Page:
Travel is a very important aspect of the lives of House & Garden readers who have a median age of 51 and are likely to own their own home, as well as possibly a second and third property, and whose children have often flown the nest. The title produces two travel-related supplements - House & Garden Destinations in January and Hotels by Design in May, as well as special sections on villas, family travel, spas and wellness and cruises.

Slesinger reveals: “81 per cent of our readers don’t read any other upmarket woman’s title. So, it’s very low duplication. From an advertisers’ point of view, faced with that piece of information, why would you not advertise in House & Garden? Because you can reach really affluent consumers who have the time, money and inclination to spend and who have the right mindset, appreciate good taste, good style and who love travel.”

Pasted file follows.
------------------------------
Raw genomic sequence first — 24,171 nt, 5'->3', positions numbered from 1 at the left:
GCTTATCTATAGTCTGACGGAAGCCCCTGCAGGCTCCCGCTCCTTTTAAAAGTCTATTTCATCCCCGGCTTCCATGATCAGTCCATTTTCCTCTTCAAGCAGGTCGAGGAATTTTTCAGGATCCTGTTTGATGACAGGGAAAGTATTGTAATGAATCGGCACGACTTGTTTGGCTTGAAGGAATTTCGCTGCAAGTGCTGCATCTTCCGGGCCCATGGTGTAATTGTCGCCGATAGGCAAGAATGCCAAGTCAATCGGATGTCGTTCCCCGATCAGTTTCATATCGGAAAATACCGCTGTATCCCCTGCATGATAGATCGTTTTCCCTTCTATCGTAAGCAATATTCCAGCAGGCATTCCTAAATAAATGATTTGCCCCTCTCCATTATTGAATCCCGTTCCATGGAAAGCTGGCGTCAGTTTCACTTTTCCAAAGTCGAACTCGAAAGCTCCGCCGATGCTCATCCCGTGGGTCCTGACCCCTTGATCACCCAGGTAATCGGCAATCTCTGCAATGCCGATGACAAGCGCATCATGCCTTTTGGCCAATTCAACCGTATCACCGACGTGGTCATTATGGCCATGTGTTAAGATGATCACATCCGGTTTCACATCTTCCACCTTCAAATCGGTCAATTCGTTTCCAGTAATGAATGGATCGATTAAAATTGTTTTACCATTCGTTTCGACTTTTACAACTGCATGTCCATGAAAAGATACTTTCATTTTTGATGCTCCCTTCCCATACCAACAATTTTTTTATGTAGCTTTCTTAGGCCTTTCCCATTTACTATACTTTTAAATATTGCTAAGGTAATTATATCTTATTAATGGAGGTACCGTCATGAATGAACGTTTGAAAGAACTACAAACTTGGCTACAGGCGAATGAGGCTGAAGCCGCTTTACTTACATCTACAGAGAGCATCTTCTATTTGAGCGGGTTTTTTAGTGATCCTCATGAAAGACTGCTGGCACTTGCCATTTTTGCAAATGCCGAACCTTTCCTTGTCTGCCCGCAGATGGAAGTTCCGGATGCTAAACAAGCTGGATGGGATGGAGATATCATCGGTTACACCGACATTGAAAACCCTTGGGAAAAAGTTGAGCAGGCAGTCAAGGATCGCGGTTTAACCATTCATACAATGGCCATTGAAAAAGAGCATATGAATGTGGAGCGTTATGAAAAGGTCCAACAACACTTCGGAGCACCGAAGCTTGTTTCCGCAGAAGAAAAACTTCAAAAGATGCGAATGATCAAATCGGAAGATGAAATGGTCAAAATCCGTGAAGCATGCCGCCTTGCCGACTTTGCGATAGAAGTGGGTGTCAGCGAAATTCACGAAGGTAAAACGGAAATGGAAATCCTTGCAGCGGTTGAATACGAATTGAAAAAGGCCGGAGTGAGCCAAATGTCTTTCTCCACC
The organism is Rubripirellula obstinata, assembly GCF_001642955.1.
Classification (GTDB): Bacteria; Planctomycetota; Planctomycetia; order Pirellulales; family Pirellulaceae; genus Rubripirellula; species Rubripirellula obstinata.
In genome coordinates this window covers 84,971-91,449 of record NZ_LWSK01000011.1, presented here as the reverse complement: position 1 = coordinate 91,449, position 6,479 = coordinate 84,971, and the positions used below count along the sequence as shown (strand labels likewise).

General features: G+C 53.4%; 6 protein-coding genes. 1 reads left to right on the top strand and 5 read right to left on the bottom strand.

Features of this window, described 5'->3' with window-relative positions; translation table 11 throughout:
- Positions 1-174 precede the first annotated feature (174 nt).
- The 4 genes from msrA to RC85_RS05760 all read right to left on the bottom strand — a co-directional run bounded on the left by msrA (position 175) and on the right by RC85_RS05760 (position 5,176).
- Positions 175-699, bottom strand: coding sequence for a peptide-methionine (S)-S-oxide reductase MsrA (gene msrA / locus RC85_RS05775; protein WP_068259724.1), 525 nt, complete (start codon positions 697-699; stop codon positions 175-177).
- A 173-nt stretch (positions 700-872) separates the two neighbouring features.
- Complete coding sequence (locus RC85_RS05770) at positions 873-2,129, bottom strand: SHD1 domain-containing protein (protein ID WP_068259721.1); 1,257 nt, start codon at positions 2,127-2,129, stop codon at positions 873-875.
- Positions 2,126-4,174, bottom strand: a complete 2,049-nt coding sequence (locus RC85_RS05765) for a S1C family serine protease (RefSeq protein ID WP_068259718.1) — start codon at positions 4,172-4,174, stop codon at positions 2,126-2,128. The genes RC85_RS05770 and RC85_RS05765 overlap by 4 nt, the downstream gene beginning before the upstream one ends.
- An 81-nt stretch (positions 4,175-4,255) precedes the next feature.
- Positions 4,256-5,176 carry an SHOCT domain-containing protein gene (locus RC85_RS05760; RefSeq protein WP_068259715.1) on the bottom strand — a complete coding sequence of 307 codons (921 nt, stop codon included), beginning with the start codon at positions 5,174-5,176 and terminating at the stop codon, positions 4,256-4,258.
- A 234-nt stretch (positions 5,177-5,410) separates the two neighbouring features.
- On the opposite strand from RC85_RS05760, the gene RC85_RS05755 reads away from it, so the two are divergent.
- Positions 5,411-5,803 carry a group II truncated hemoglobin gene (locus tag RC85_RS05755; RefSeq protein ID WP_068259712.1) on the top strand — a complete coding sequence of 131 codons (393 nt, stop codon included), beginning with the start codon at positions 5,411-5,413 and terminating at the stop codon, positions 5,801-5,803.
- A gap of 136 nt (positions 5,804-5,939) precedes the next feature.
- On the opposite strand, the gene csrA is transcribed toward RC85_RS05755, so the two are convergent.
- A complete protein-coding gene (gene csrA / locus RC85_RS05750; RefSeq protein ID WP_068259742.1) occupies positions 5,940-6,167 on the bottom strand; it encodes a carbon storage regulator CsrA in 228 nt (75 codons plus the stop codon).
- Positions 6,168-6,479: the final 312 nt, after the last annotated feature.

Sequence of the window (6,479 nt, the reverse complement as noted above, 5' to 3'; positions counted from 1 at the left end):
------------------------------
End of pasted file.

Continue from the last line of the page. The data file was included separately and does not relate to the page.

A trade element

One of the things of which Byng is proudest is the high percentage of House & Garden readers who work in a related field - with the latest figure for trade readership standing at 95,540. “What marks us out from our competitors is that we are so strongly read by the industry and used as a guide and a bible to find their sources, whether it be a specialist painter or a lamp. In my head, I’m always thinking about the person with the old rectory in the country, the person with the London flat and then the industry helping these people,” she says.